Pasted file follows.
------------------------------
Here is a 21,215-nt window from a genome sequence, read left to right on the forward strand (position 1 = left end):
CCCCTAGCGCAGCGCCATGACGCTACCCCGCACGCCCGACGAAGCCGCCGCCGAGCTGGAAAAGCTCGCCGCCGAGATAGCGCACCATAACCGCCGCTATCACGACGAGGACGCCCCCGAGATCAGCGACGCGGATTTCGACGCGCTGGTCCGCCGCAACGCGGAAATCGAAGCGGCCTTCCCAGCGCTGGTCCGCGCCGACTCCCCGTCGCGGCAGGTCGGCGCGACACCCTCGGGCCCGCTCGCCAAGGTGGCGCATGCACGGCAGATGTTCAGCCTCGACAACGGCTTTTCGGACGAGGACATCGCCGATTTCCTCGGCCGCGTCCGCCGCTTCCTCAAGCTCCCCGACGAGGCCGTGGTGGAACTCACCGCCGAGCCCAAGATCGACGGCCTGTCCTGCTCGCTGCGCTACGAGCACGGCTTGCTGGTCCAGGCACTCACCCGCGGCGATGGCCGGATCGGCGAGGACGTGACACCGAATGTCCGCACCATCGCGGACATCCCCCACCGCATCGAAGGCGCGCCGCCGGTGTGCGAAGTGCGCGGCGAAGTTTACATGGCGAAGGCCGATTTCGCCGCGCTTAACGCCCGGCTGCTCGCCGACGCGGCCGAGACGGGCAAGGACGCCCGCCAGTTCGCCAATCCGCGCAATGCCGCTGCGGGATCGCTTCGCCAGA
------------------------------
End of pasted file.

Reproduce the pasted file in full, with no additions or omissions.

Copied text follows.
Here is a 21,215-nt window from a genome sequence, read left to right on the forward strand (position 1 = left end):
CCCCTAGCGCAGCGCCATGACGCTACCCCGCACGCCCGACGAAGCCGCCGCCGAGCTGGAAAAGCTCGCCGCCGAGATAGCGCACCATAACCGCCGCTATCACGACGAGGACGCCCCCGAGATCAGCGACGCGGATTTCGACGCGCTGGTCCGCCGCAACGCGGAAATCGAAGCGGCCTTCCCAGCGCTGGTCCGCGCCGACTCCCCGTCGCGGCAGGTCGGCGCGACACCCTCGGGCCCGCTCGCCAAGGTGGCGCATGCACGGCAGATGTTCAGCCTCGACAACGGCTTTTCGGACGAGGACATCGCCGATTTCCTCGGCCGCGTCCGCCGCTTCCTCAAGCTCCCCGACGAGGCCGTGGTGGAACTCACCGCCGAGCCCAAGATCGACGGCCTGTCCTGCTCGCTGCGCTACGAGCACGGCTTGCTGGTCCAGGCACTCACCCGCGGCGATGGCCGGATCGGCGAGGACGTGACACCGAATGTCCGCACCATCGCGGACATCCCCCACCGCATCGAAGGCGCGCCGCCGGTGTGCGAAGTGCGCGGCGAAGTTTACATGGCGAAGGCCGATTTCGCCGCGCTTAACGCCCGGCTGCTCGCCGACGCGGCCGAGACGGGCAAGGACGCCCGCCAGTTCGCCAATCCGCGCAATGCCGCTGCGGGATCGCTTCGCCAGA